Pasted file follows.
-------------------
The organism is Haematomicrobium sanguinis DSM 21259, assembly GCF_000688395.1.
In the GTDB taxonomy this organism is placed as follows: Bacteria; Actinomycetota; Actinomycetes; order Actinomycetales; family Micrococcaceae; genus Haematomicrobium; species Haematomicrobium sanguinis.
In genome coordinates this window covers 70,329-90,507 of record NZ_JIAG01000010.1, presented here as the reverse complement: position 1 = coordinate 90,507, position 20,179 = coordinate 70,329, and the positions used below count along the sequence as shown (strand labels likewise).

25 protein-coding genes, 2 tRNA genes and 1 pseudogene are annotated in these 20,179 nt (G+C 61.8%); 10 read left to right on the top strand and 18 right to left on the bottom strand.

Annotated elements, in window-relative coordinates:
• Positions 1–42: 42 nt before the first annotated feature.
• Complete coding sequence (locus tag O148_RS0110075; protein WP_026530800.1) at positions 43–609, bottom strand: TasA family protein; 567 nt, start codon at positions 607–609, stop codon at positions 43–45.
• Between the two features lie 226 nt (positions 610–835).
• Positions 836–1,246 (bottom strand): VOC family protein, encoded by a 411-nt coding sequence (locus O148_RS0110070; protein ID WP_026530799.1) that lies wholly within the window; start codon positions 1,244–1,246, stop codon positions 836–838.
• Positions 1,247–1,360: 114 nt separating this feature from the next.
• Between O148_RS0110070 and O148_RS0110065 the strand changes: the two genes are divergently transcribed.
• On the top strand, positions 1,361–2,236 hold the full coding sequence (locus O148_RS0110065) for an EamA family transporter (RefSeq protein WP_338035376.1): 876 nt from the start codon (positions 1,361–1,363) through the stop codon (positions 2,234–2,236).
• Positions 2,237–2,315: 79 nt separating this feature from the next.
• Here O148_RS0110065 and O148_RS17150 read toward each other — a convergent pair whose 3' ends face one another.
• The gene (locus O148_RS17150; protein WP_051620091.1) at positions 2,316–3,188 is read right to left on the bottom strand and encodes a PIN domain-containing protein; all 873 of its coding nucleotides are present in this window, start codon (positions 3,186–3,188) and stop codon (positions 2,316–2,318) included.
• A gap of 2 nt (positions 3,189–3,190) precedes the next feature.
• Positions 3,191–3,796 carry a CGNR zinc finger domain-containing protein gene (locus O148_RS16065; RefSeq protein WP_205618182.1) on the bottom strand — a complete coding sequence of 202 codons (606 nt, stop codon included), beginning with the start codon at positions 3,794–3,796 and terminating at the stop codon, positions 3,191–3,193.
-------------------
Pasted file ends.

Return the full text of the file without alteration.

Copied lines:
The organism is Haematomicrobium sanguinis DSM 21259, assembly GCF_000688395.1.
In the GTDB taxonomy this organism is placed as follows: Bacteria; Actinomycetota; Actinomycetes; order Actinomycetales; family Micrococcaceae; genus Haematomicrobium; species Haematomicrobium sanguinis.
In genome coordinates this window covers 70,329-90,507 of record NZ_JIAG01000010.1, presented here as the reverse complement: position 1 = coordinate 90,507, position 20,179 = coordinate 70,329, and the positions used below count along the sequence as shown (strand labels likewise).

25 protein-coding genes, 2 tRNA genes and 1 pseudogene are annotated in these 20,179 nt (G+C 61.8%); 10 read left to right on the top strand and 18 right to left on the bottom strand.

Annotated elements, in window-relative coordinates:
• Positions 1–42: 42 nt before the first annotated feature.
• Complete coding sequence (locus tag O148_RS0110075; protein WP_026530800.1) at positions 43–609, bottom strand: TasA family protein; 567 nt, start codon at positions 607–609, stop codon at positions 43–45.
• Between the two features lie 226 nt (positions 610–835).
• Positions 836–1,246 (bottom strand): VOC family protein, encoded by a 411-nt coding sequence (locus O148_RS0110070; protein ID WP_026530799.1) that lies wholly within the window; start codon positions 1,244–1,246, stop codon positions 836–838.
• Positions 1,247–1,360: 114 nt separating this feature from the next.
• Between O148_RS0110070 and O148_RS0110065 the strand changes: the two genes are divergently transcribed.
• On the top strand, positions 1,361–2,236 hold the full coding sequence (locus O148_RS0110065) for an EamA family transporter (RefSeq protein WP_338035376.1): 876 nt from the start codon (positions 1,361–1,363) through the stop codon (positions 2,234–2,236).
• Positions 2,237–2,315: 79 nt separating this feature from the next.
• Here O148_RS0110065 and O148_RS17150 read toward each other — a convergent pair whose 3' ends face one another.
• The gene (locus O148_RS17150; protein WP_051620091.1) at positions 2,316–3,188 is read right to left on the bottom strand and encodes a PIN domain-containing protein; all 873 of its coding nucleotides are present in this window, start codon (positions 3,186–3,188) and stop codon (positions 2,316–2,318) included.
• A gap of 2 nt (positions 3,189–3,190) precedes the next feature.
• Positions 3,191–3,796 carry a CGNR zinc finger domain-containing protein gene (locus O148_RS16065; RefSeq protein WP_205618182.1) on the bottom strand — a complete coding sequence of 202 codons (606 nt, stop codon included), beginning with the start codon at positions 3,794–3,796 and terminating at the stop codon, positions 3,191–3,193.